Why We Still Need Professional Art Critics
August 15, 2011
John Ephland. Photo by Kristin Putney
When approached by the NEA to respond to the conversation between NEA Senior Deputy Chairman Joan Shigekawa and the Knight Foundation’s Vice President for Arts Dennis Scholl about the Knight/NEA Community Arts Journalism Challenge, my first thoughts were about the subject itself: art criticism. What it is, what is it not, and what’s it to ya?
Like most people who write about art, I love the subject matter I write about most: music. As a music writer and critic for over 25 years now, my “scene” has tended to go beyond the so-called community to include the wider “Community,” where geography matters less than the subject being written about. I understand that, yes, everyone to varying degrees has their own opinions on, say, whether Herbie Hancock is really a jazz musician or something else. But without the learned scribe who has made certain choices in his or her life to stay with Hancock’s music and life, and hopefully been changed by it, we are a poorer society. The music community is supported by the communities at large that love music. The connective, literary tissue is, in this case, most often the music writer. And many times, that community becomes something that transcends a particular locale.
I grew up loving to read writers talking about music, and viewed it as a necessary backdrop to listening to the musicians they covered. So it naturally followed that I might become one or the other when I grew up. It was about staying close to something. But even though my case is not typical, and most music lovers are just people who love it, there’s always been a need for places where people can read about this most ephemeral of art forms. And, written as an extension of the music itself (which ain’t no mean feat), music journalism can, like other forms of arts journalism, speak to both the aficionado as well as the expert, the novice as well as the savant. We not only stand between the artist and the audience as critics, suggesting when something miraculous has just happened or busting someone for what is deemed a hack job, but we also celebrate these creative people with interviews and stories about their lives (hopefully good ones), to inspire, inform, as well as to entertain. We can be bridges. And people love writers who do this. It can be like a food for them, feeding their spirits. Think Lester Bangs, Nat Hentoff, Nelson George, Peter Guralnick, and Ellen Willis for starters.
These aspects of arts journalism and criticism then have a great value for the artist, challenging and supporting them, as well as the audience and community at large, informing and providing some hoped-for context, and not a little bit of education as well. By adding insight and relevant background information on someone or some work of art, the arts reporter can build excitement and hopefully add a richer experience for the viewer, listener, and connoisseur.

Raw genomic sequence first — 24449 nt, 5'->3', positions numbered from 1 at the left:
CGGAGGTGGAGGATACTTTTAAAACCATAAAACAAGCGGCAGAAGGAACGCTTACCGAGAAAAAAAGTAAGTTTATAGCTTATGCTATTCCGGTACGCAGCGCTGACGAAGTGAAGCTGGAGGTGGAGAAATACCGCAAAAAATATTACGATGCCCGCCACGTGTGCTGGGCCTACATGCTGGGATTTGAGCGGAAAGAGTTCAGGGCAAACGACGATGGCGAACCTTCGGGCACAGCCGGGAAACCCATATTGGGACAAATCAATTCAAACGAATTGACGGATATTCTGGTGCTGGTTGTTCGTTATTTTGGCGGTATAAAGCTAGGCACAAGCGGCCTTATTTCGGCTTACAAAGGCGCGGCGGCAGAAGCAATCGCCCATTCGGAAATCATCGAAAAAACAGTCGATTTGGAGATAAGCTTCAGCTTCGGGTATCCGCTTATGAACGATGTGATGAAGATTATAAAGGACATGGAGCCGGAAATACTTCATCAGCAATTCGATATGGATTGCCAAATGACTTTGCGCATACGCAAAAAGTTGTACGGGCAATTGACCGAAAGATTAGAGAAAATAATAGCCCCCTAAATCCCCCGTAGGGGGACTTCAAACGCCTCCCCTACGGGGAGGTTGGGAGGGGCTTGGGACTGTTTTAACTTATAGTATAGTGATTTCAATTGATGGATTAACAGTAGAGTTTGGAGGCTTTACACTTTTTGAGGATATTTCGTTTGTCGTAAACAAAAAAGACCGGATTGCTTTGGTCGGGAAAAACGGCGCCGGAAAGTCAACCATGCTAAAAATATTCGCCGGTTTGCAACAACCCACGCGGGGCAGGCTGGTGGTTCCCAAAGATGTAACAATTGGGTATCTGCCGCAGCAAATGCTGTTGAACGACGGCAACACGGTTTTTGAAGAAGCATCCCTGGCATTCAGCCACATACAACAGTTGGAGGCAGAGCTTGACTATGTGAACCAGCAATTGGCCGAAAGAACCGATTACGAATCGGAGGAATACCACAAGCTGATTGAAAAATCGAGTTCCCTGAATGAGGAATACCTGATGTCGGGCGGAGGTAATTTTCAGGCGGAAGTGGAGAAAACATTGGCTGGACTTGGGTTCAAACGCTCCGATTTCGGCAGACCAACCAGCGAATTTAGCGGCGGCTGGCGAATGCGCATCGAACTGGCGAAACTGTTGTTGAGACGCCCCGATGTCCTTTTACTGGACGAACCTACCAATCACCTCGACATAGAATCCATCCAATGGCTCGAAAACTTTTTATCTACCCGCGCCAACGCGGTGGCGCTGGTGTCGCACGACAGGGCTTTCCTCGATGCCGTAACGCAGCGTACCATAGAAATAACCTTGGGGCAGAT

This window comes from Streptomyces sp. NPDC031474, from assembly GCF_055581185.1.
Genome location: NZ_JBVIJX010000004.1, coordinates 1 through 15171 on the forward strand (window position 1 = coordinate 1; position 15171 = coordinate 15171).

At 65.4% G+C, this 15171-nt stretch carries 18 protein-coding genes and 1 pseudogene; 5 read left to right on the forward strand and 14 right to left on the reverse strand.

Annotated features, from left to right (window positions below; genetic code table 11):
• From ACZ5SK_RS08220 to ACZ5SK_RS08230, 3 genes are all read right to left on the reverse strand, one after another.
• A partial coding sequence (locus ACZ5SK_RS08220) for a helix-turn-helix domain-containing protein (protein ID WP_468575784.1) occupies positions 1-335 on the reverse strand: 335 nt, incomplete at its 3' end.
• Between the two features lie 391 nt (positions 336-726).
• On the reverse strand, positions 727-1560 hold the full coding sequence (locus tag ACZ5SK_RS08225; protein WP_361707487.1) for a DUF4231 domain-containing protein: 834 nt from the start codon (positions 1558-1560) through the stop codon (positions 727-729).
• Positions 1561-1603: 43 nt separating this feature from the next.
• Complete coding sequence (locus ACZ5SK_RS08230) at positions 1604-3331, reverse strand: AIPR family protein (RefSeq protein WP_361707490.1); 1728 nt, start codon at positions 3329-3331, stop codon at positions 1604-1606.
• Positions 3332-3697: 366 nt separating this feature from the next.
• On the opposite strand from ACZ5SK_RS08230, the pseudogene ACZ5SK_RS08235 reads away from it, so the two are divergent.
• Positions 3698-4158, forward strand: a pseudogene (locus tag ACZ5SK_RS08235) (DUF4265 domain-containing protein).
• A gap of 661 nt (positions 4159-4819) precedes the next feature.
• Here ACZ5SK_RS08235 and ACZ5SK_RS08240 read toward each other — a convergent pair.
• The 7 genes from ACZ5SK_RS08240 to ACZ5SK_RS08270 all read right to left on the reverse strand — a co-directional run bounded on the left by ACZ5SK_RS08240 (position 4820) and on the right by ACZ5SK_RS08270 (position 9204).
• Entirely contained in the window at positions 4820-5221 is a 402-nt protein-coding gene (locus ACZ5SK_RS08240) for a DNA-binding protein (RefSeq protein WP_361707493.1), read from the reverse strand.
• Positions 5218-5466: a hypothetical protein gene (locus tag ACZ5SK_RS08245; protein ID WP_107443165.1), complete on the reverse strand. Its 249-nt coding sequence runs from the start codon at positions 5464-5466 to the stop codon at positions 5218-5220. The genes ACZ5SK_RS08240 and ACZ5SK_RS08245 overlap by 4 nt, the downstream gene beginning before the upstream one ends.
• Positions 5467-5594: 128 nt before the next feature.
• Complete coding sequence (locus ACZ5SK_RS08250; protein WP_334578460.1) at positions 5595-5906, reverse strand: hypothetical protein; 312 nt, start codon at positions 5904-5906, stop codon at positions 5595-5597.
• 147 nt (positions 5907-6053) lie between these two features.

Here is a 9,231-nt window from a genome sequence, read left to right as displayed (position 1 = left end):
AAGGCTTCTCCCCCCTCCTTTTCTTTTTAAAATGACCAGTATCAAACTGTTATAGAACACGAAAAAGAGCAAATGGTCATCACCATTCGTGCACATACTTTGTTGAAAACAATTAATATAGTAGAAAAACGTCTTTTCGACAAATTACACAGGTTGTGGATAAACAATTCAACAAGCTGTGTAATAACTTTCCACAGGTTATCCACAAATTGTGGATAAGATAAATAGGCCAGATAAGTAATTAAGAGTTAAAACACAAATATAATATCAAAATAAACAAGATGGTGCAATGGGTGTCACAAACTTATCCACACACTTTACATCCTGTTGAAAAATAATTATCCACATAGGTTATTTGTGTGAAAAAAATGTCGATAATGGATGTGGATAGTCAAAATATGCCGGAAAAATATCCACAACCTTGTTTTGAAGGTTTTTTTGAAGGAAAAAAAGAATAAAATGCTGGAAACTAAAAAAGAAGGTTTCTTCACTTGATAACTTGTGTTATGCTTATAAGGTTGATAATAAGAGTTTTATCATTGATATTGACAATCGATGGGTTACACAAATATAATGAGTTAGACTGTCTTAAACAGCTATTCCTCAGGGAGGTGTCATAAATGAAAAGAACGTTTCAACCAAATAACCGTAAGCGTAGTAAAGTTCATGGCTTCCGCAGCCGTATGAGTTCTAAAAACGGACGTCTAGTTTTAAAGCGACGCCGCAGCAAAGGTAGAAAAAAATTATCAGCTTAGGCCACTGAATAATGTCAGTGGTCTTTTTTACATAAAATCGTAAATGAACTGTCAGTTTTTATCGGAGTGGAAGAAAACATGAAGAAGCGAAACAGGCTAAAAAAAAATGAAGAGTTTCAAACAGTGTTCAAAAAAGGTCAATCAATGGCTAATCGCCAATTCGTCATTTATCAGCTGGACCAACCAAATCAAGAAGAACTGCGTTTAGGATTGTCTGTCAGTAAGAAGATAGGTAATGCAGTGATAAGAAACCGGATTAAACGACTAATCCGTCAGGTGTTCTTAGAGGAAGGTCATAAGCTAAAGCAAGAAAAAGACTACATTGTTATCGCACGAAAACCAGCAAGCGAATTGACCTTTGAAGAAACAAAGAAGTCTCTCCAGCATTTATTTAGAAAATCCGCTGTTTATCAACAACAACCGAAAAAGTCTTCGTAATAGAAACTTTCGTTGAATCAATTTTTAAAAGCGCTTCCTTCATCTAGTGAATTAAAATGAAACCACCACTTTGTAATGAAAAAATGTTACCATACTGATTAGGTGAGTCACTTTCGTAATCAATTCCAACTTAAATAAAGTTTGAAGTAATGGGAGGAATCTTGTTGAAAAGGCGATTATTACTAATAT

As also discussed in the interview between Shigekawa and Scholl, and addressed somewhat here, is the role of the arts critic and how it has undergone some changes. Like with any reporting, the arts are just as much fair game for bloggers, tweeters, and the like. The field is more crowded now, and in order to stand out among so many new voices---voices that echo this very notion that people in general do want to talk and think and write about this stuff we call art---professional arts writers need more than ever to find their own voice as they continue to develop their craft. Not that that wasn’t always the case, but to rise above the din, arts writers now need to have familiar platforms and a distinctive style that sets them apart: you read someone not only for what they have to say professionally, but for how they say it. That’s what keeps readers coming back time and again to that writer. Citizen journalists are vital. The Arab Spring via social media is the best current example I can think of when it comes to this idea. But we also want to be challenged, informed, even bathed in the words of someone who clearly loves what they view or hear, as they draw on their own experiences and ongoing knowledge.
What we need, in the end, is someone talking to us who stands apart and can gauge what’s there in a way that helps us make better sense of the world we live in. As C.S. Lewis commented, in his An Experiment In Criticism some 50 years ago, “The supreme objection to this is that which lies against the popular use of all the arts. We are so busy doing things with the work that we give it too little chance to work on us. Thus increasingly we meet only ourselves.”
Letting the “work” work on us, a work reported by one committed over time to its various “uses,” can make all the difference.
John Ephland is a music writer and critic.